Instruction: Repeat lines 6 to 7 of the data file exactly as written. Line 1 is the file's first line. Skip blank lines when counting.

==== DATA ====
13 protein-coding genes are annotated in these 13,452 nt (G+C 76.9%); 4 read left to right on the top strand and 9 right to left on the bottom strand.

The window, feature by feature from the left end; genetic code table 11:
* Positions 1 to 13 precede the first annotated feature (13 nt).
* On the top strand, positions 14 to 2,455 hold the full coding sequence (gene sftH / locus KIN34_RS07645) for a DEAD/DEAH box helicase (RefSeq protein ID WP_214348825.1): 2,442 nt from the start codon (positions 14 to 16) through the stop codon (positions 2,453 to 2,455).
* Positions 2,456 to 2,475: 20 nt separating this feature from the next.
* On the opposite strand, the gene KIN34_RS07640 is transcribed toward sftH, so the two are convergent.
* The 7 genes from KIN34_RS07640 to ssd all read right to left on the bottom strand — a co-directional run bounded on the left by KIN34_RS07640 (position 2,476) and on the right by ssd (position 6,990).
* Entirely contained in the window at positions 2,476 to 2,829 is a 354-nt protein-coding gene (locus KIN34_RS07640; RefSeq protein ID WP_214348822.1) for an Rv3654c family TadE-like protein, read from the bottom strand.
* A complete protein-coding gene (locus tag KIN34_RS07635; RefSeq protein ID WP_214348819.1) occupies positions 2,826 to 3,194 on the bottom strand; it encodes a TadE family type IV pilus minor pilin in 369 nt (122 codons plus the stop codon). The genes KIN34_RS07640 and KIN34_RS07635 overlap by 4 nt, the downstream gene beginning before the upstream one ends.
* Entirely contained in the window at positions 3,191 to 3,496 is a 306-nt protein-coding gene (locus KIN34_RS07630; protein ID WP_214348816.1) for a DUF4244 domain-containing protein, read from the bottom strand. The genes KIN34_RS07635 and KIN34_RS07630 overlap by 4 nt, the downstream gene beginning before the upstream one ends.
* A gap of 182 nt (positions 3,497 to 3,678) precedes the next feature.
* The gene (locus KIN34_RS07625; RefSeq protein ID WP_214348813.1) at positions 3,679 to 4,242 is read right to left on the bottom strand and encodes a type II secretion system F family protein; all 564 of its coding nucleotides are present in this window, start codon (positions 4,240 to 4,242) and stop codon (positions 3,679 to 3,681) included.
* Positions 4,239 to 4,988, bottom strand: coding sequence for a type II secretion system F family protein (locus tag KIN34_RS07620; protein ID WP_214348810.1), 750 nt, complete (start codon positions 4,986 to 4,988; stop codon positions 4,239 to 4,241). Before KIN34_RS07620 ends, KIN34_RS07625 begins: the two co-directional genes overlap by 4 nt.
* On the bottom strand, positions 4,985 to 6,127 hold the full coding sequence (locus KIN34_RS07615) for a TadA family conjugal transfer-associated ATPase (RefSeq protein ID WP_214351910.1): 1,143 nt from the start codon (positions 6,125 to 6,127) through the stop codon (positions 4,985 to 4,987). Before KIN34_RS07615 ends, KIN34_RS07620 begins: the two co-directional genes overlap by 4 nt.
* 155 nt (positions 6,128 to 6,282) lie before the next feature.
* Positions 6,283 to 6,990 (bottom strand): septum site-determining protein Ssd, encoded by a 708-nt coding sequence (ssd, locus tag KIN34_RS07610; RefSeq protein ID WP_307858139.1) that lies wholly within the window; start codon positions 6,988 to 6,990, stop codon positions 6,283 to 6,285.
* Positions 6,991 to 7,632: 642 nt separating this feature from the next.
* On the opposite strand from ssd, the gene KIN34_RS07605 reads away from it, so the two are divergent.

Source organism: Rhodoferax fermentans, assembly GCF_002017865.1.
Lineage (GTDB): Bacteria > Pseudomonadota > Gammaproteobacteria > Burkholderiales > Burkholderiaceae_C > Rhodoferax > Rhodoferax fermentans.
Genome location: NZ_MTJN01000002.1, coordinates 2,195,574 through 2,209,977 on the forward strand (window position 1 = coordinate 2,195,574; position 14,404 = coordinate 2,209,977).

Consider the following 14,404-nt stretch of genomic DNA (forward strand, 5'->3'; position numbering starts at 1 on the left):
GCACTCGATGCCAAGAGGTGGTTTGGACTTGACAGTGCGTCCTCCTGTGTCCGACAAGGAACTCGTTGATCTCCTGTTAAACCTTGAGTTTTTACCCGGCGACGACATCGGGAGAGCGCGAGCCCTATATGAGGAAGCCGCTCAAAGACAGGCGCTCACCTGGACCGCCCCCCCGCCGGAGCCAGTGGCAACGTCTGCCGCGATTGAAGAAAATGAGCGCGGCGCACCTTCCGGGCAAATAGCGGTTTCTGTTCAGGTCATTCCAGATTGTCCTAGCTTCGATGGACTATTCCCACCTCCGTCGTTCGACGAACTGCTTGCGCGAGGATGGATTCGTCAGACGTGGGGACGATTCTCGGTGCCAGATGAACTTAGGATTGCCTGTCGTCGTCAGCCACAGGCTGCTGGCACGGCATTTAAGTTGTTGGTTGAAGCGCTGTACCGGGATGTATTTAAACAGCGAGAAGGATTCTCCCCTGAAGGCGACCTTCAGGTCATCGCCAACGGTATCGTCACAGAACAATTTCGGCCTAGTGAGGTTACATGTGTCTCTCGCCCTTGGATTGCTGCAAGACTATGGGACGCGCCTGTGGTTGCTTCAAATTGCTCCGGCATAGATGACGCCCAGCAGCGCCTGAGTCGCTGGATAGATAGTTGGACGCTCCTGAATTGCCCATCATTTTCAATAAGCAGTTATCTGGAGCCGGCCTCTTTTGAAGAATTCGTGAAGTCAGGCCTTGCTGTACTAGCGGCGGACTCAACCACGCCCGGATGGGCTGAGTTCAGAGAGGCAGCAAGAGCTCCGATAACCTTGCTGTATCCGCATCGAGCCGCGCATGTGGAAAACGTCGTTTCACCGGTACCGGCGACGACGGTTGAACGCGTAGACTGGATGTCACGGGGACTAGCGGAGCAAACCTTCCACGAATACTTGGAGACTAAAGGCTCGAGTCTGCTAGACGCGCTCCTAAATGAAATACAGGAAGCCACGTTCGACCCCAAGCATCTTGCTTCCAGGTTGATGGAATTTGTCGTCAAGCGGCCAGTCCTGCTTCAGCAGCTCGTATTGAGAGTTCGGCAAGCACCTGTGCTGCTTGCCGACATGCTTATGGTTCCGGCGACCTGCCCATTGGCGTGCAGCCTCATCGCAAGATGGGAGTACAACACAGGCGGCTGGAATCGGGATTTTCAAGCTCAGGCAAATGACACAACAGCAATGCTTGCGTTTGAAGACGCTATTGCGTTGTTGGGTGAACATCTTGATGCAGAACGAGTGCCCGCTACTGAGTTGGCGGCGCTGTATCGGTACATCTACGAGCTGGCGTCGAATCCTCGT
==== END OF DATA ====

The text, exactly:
* On the opposite strand, the gene KIN34_RS07640 is transcribed toward sftH, so the two are convergent.
* The 7 genes from KIN34_RS07640 to ssd all read right to left on the bottom strand — a co-directional run bounded on the left by KIN34_RS07640 (position 2,476) and on the right by ssd (position 6,990).